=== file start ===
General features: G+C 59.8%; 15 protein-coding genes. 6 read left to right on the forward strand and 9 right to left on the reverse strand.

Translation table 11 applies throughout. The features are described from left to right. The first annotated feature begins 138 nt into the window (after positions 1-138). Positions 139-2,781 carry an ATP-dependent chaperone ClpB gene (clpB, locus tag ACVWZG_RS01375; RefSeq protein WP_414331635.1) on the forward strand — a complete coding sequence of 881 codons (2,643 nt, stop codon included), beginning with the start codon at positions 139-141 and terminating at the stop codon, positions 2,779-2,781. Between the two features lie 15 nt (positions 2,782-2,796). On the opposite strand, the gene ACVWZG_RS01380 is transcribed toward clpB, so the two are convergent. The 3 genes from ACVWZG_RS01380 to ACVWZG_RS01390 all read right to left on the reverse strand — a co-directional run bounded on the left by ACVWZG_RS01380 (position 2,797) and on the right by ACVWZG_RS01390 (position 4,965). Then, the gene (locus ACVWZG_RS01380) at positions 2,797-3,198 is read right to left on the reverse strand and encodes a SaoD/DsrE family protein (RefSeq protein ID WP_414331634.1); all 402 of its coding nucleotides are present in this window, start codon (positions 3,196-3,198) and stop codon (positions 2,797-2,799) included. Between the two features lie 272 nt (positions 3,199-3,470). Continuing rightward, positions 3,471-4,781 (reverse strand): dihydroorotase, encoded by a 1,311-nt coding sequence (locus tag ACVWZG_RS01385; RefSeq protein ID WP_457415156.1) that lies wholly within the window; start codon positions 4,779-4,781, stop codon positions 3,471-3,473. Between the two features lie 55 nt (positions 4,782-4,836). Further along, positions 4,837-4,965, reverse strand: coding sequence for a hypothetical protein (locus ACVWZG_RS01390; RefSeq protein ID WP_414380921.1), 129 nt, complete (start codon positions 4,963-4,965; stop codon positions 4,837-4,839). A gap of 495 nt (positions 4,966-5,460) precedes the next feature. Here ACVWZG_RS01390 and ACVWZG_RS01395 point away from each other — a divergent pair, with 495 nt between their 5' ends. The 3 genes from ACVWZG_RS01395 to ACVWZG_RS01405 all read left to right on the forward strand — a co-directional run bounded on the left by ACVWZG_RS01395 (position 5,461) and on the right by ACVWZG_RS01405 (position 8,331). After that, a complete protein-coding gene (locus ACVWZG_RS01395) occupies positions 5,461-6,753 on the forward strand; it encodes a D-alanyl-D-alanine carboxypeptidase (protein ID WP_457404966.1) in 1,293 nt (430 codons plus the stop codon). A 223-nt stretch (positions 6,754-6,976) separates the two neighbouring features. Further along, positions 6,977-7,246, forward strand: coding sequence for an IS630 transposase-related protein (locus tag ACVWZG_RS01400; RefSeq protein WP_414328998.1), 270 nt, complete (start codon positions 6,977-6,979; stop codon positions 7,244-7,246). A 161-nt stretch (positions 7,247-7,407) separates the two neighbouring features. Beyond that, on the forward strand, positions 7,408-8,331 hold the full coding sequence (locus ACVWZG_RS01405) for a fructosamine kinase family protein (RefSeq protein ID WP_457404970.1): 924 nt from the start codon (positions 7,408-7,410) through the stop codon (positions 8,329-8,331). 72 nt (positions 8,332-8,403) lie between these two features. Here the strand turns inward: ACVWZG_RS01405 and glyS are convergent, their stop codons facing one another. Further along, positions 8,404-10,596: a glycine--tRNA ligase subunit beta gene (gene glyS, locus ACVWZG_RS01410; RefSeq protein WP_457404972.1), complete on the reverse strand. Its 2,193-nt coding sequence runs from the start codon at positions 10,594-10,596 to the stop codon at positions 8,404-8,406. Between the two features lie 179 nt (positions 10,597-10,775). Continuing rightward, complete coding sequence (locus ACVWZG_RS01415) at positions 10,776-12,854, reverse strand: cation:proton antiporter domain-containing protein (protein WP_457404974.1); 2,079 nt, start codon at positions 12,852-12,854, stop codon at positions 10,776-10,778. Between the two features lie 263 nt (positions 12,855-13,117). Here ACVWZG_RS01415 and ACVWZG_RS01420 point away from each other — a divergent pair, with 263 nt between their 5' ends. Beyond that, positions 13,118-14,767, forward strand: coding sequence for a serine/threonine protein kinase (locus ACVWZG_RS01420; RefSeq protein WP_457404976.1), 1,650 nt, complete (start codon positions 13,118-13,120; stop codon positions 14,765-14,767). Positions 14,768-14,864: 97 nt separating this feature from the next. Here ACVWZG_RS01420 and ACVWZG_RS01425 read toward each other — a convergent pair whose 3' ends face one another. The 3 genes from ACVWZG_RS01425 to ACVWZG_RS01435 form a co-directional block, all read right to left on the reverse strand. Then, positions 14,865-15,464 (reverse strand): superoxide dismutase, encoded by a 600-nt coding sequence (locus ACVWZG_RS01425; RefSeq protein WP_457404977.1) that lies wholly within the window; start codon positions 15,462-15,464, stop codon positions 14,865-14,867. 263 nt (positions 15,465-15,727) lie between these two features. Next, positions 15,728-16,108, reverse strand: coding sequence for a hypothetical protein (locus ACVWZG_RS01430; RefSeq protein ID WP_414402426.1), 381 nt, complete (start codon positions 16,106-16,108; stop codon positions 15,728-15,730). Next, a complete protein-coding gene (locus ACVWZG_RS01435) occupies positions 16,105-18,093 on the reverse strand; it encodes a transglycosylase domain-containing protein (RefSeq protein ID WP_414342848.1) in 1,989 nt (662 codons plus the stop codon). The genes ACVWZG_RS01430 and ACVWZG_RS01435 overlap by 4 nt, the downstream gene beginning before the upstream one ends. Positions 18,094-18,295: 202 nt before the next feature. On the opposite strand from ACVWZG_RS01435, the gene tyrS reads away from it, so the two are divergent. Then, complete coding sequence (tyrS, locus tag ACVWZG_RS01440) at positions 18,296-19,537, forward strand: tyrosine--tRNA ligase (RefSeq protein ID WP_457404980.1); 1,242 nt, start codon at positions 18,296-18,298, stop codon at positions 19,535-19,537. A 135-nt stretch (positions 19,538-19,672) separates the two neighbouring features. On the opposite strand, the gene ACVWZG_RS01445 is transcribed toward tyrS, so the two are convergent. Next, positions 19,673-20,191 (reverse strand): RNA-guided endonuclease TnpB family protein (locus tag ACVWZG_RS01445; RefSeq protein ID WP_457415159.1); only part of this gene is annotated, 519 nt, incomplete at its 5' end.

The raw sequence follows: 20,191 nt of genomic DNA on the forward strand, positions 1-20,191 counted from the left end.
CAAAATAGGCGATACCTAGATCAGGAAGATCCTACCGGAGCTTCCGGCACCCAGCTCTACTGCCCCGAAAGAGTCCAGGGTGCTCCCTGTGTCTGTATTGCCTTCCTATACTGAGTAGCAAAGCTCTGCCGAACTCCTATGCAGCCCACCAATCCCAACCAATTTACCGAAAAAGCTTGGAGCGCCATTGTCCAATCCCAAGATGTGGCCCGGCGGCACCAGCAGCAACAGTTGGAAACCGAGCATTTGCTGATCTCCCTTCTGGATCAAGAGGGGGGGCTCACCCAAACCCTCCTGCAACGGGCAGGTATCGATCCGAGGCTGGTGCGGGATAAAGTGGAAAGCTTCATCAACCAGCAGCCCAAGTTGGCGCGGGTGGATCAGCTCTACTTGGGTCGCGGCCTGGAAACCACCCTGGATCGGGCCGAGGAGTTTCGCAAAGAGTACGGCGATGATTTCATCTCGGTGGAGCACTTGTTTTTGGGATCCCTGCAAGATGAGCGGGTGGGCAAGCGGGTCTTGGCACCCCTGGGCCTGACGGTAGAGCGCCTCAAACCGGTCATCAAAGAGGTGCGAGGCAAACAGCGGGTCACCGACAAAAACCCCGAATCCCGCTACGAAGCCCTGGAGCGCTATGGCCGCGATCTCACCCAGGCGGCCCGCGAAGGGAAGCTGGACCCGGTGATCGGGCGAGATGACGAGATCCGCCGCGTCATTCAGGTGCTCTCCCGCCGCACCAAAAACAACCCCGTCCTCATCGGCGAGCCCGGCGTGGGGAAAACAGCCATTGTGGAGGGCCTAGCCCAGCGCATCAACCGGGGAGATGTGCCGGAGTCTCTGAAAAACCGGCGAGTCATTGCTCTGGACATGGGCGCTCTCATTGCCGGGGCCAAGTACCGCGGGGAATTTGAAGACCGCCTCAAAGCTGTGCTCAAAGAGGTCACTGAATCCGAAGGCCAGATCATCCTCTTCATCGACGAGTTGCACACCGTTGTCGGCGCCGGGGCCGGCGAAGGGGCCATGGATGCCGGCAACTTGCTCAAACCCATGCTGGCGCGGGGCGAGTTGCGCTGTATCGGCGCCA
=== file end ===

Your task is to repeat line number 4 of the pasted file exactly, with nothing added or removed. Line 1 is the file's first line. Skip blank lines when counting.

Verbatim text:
CAAAATAGGCGATACCTAGATCAGGAAGATCCTACCGGAGCTTCCGGCACCCAGCTCTACTGCCCCGAAAGAGTCCAGGGTGCTCCCTGTGTCTGTATTGCCTTCCTATACTGAGTAGCAAAGCTCTGCCGAACTCCTATGCAGCCCACCAATCCCAACCAATTTACCGAAAAAGCTTGGAGCGCCATTGTCCAATCCCAAGATGTGGCCCGGCGGCACCAGCAGCAACAGTTGGAAACCGAGCATTTGCTGATCTCCCTTCTGGATCAAGAGGGGGGGCTCACCCAAACCCTCCTGCAACGGGCAGGTATCGATCCGAGGCTGGTGCGGGATAAAGTGGAAAGCTTCATCAACCAGCAGCCCAAGTTGGCGCGGGTGGATCAGCTCTACTTGGGTCGCGGCCTGGAAACCACCCTGGATCGGGCCGAGGAGTTTCGCAAAGAGTACGGCGATGATTTCATCTCGGTGGAGCACTTGTTTTTGGGATCCCTGCAAGATGAGCGGGTGGGCAAGCGGGTCTTGGCACCCCTGGGCCTGACGGTAGAGCGCCTCAAACCGGTCATCAAAGAGGTGCGAGGCAAACAGCGGGTCACCGACAAAAACCCCGAATCCCGCTACGAAGCCCTGGAGCGCTATGGCCGCGATCTCACCCAGGCGGCCCGCGAAGGGAAGCTGGACCCGGTGATCGGGCGAGATGACGAGATCCGCCGCGTCATTCAGGTGCTCTCCCGCCGCACCAAAAACAACCCCGTCCTCATCGGCGAGCCCGGCGTGGGGAAAACAGCCATTGTGGAGGGCCTAGCCCAGCGCATCAACCGGGGAGATGTGCCGGAGTCTCTGAAAAACCGGCGAGTCATTGCTCTGGACATGGGCGCTCTCATTGCCGGGGCCAAGTACCGCGGGGAATTTGAAGACCGCCTCAAAGCTGTGCTCAAAGAGGTCACTGAATCCGAAGGCCAGATCATCCTCTTCATCGACGAGTTGCACACCGTTGTCGGCGCCGGGGCCGGCGAAGGGGCCATGGATGCCGGCAACTTGCTCAAACCCATGCTGGCGCGGGGCGAGTTGCGCTGTATCGGCGCCA